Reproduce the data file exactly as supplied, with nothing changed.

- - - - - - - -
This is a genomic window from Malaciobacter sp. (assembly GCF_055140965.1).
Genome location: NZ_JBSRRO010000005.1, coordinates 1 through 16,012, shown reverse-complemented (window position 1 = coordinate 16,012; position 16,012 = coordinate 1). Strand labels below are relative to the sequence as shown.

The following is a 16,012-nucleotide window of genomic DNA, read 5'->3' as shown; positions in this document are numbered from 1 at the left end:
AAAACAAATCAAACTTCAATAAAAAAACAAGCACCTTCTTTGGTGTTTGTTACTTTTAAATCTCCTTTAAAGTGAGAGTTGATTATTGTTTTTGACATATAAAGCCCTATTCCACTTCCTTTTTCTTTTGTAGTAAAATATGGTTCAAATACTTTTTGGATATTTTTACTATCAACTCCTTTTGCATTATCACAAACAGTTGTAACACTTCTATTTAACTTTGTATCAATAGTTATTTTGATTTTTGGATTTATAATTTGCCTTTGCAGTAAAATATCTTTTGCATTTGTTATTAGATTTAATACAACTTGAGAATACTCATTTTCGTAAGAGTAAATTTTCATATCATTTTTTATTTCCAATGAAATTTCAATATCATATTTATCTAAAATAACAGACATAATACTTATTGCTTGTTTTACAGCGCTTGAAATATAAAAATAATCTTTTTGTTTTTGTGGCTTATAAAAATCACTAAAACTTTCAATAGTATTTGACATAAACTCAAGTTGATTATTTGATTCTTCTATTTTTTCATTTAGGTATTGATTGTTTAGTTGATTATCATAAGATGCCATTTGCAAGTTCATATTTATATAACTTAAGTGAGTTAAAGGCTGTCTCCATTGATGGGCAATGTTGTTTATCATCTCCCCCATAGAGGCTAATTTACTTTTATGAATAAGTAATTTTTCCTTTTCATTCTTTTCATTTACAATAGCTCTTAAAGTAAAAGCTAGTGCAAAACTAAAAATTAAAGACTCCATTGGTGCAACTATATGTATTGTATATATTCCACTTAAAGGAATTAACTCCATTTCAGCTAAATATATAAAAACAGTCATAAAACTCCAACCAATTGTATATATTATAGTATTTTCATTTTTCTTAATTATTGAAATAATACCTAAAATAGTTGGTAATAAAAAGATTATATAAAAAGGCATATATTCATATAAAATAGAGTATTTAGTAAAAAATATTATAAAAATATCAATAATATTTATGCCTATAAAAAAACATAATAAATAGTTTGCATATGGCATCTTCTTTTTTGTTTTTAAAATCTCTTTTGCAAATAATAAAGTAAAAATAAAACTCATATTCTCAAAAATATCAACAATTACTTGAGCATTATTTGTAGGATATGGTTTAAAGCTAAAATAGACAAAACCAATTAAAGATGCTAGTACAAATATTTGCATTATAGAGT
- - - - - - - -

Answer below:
This is a genomic window from Malaciobacter sp. (assembly GCF_055140965.1).
Genome location: NZ_JBSRRO010000005.1, coordinates 1 through 16,012, shown reverse-complemented (window position 1 = coordinate 16,012; position 16,012 = coordinate 1). Strand labels below are relative to the sequence as shown.

The following is a 16,012-nucleotide window of genomic DNA, read 5'->3' as shown; positions in this document are numbered from 1 at the left end:
AAAACAAATCAAACTTCAATAAAAAAACAAGCACCTTCTTTGGTGTTTGTTACTTTTAAATCTCCTTTAAAGTGAGAGTTGATTATTGTTTTTGACATATAAAGCCCTATTCCACTTCCTTTTTCTTTTGTAGTAAAATATGGTTCAAATACTTTTTGGATATTTTTACTATCAACTCCTTTTGCATTATCACAAACAGTTGTAACACTTCTATTTAACTTTGTATCAATAGTTATTTTGATTTTTGGATTTATAATTTGCCTTTGCAGTAAAATATCTTTTGCATTTGTTATTAGATTTAATACAACTTGAGAATACTCATTTTCGTAAGAGTAAATTTTCATATCATTTTTTATTTCCAATGAAATTTCAATATCATATTTATCTAAAATAACAGACATAATACTTATTGCTTGTTTTACAGCGCTTGAAATATAAAAATAATCTTTTTGTTTTTGTGGCTTATAAAAATCACTAAAACTTTCAATAGTATTTGACATAAACTCAAGTTGATTATTTGATTCTTCTATTTTTTCATTTAGGTATTGATTGTTTAGTTGATTATCATAAGATGCCATTTGCAAGTTCATATTTATATAACTTAAGTGAGTTAAAGGCTGTCTCCATTGATGGGCAATGTTGTTTATCATCTCCCCCATAGAGGCTAATTTACTTTTATGAATAAGTAATTTTTCCTTTTCATTCTTTTCATTTACAATAGCTCTTAAAGTAAAAGCTAGTGCAAAACTAAAAATTAAAGACTCCATTGGTGCAACTATATGTATTGTATATATTCCACTTAAAGGAATTAACTCCATTTCAGCTAAATATATAAAAACAGTCATAAAACTCCAACCAATTGTATATATTATAGTATTTTCATTTTTCTTAATTATTGAAATAATACCTAAAATAGTTGGTAATAAAAAGATTATATAAAAAGGCATATATTCATATAAAATAGAGTATTTAGTAAAAAATATTATAAAAATATCAATAATATTTATGCCTATAAAAAAACATAATAAATAGTTTGCATATGGCATCTTCTTTTTTGTTTTTAAAATCTCTTTTGCAAATAATAAAGTAAAAATAAAACTCATATTCTCAAAAATATCAACAATTACTTGAGCATTATTTGTAGGATATGGTTTAAAGCTAAAATAGACAAAACCAATTAAAGATGCTAGTACAAATATTTGCATTATAGAGT